There was an almost identical post just a bit earlier. Not a big deal, but some guys on here don't like to help people who don't check back a few pages or use the search function. As I said though, not a huge deal. I'll copy as paste what I responded with cause it's probably pretty applicable.
If your problem is maximal strength, Oly lifts might not be the answer. Oly lifts are general considered to be the lifts which create maximal POWER (with dynamic squats coming in second, I believe), however maximal force is created by lifting maximal weights. I think the key to power development is to constantly address your weakpoints.
Hypertrophy begets strength, which begets power begets speed. If you have very good form and have been doing olympic lifting for 2 years, you may be close to maxing out your power output for how much force you can produce. Therefore, if you spent a little time increasing you max strength, you might see a nice increase when you go back to olympic lifts.
There are three programs that I would consider to be fantastic programs on this site that specifically deal with athletes:
1.) Designer Athletes- Mike Robertson
2.) Pendulum Training for Athletes- CT
3.) Westside for Skinny Bastards pts 1 and 2- Joe DeFranco
You might want to check out Westside pt 2 by Joe DeFranco (go to author's and click "view all" to find him). He does a lot of work with football players all the way up to the professional level. That program as it is does not contain any olympic lifting, but on his website he says that is because he feels like it takes too long too teach most athletes good form in these lifts. Obviously, if that is not a problem for you, you can easily insert them into your program.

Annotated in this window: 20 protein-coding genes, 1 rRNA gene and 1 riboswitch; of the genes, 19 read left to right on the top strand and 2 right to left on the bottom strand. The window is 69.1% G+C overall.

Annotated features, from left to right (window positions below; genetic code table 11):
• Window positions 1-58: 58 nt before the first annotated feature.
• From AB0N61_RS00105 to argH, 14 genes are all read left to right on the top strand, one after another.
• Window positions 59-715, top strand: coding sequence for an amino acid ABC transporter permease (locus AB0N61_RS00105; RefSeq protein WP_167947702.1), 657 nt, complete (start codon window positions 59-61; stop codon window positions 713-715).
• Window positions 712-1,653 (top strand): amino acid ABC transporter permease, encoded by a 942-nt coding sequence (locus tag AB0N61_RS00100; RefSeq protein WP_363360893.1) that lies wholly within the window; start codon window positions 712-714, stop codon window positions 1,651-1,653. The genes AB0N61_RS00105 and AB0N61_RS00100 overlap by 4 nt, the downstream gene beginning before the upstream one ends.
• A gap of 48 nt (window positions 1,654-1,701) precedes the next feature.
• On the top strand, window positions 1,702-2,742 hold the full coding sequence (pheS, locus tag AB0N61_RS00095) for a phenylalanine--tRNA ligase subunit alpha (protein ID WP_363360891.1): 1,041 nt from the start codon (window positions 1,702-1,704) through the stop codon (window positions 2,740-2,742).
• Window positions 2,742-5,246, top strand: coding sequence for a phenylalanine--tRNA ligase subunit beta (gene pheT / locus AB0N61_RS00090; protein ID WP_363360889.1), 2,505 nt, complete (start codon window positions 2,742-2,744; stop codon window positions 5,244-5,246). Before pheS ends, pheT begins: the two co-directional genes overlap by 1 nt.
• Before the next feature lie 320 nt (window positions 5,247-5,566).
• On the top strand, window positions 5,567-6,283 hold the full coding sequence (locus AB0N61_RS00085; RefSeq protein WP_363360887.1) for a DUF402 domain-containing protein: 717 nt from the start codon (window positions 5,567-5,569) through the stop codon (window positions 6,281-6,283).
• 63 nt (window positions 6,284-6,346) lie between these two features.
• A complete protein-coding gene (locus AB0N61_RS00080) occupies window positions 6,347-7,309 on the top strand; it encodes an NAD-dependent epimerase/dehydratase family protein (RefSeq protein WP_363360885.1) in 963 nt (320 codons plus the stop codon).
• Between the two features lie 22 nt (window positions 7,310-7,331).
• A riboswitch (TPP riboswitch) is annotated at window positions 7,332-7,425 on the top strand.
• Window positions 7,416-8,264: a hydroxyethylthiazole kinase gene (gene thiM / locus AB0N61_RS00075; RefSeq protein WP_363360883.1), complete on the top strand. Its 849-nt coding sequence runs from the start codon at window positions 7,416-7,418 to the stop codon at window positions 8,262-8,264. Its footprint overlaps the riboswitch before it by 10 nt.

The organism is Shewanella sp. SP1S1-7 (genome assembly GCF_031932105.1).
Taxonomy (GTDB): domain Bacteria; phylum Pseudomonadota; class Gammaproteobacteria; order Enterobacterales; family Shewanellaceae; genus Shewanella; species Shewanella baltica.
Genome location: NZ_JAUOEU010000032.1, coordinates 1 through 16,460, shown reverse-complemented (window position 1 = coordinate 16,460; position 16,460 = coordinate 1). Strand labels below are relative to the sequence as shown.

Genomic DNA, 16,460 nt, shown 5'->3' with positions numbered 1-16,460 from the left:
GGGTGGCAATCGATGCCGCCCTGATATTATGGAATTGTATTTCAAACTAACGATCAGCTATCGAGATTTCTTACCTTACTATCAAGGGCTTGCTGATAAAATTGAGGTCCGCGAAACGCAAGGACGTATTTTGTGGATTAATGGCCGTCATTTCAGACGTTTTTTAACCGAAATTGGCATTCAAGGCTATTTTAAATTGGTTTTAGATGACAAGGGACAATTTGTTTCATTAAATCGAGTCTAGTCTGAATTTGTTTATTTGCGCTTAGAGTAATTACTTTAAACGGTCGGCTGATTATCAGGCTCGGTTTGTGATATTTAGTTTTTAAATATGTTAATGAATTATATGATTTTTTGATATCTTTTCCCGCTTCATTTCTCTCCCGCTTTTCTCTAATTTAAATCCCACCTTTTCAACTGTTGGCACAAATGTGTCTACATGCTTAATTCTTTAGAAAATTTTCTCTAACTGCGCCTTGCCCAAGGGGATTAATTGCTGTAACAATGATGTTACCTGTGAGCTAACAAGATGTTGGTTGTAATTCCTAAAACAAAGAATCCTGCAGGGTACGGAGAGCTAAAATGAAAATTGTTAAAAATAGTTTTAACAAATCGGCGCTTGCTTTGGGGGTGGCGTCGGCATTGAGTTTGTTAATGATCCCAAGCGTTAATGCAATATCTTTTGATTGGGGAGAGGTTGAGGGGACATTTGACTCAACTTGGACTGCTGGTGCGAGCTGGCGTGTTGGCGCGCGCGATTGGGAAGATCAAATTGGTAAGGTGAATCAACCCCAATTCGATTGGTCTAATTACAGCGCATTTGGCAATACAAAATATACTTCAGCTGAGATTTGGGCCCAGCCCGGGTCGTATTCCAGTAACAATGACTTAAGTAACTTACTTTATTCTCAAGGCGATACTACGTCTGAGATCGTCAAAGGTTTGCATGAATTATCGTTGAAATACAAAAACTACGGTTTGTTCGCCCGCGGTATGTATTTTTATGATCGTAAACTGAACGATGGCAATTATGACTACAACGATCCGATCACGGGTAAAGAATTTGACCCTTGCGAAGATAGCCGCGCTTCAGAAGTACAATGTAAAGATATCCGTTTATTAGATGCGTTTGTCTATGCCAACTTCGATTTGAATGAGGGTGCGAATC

I would suggest a sample week like this:
Monday AM- Energy Systems Work
Monday PM- Max Effort Upper Body
A. Heavy Push
Bench Press- Work up to a 3 or 5RM
B. Heavy Pull
Weighted Chins- 3 x 5
C. Unilateral Push
DB Incline Press- 3 x 8
D. Upper Back
Face Pulls- 3 x 12
E. Weighted Abs
Cable Crunch- 3 x 10
Tuesday- Max Effort Lower Body
A. Heavy Squat
Front Squats- Work up to a 5RM
B. Heavy Posterior Chain
Romanian Deadlifts- 3 x 5
Reverse Lunges- 3 x 8
D. Grip Work
Hex Dumbell Holds- 3 timed sets
Thursday- Energy Systems Work
Friday- Repetition Effort Upper Body
A. Repetition Push
Bodyweight Dips- Do as many as possible in 3 sets
B. Repetition Pull
Bodyweight Chins- Do as many as possible in 3 sets
C. Medial Delts
Bradford Presses- 3 x 8
D. Upper Arm Supersets
Tricep Extensions/Hammer Curls- 3 x 8
E. Ab Circuit
Pick 3 ab exercises and perform them for high reps
Saturday- Whole Body Dynamic Day
Pick either a clean or snatch emphasis
A. Power Clean from Floor
5 x 3
B. Dynamic Front Squats
8 x 2
C Split Jerk
5 x 3
A. Power Snatch from Floor
5 x 3
B. Drop Snatch
8 x 2
C. Push Jerk
5 x 3
I think that's a pretty good way to integrate oly lifts into a westside type template. WS4SB is a great program for football players. It seems perfectly suited for your positions as well. If you were a offensive or defensive back I'd say to add in plyo and speed stuff but that's probably not as big of a deal if you are a te/lb.
However, you might want to think of adding a 3 to 4 week speed-strength block of plyo/ballistic work about 6 weeks before camp start. That would help you transfer all the strength you're going to be getting from now until then into speed and explosiveness.
Additionally, does your school test for the 40 time? If so, you probably want to spend a considerable amount of time (maybe 4 or 5 30 minute sessions) working on your technique. I know it is very common for guys to drop .1 to .2 seconds off their 40 time just by working on technique, if they haven't done so before. However, I would only really worry about your 40 time a week or two before you get it tested by your coaches. Vertical jump is a much better indication of explosive power.
Let me know if you have any comments/questions.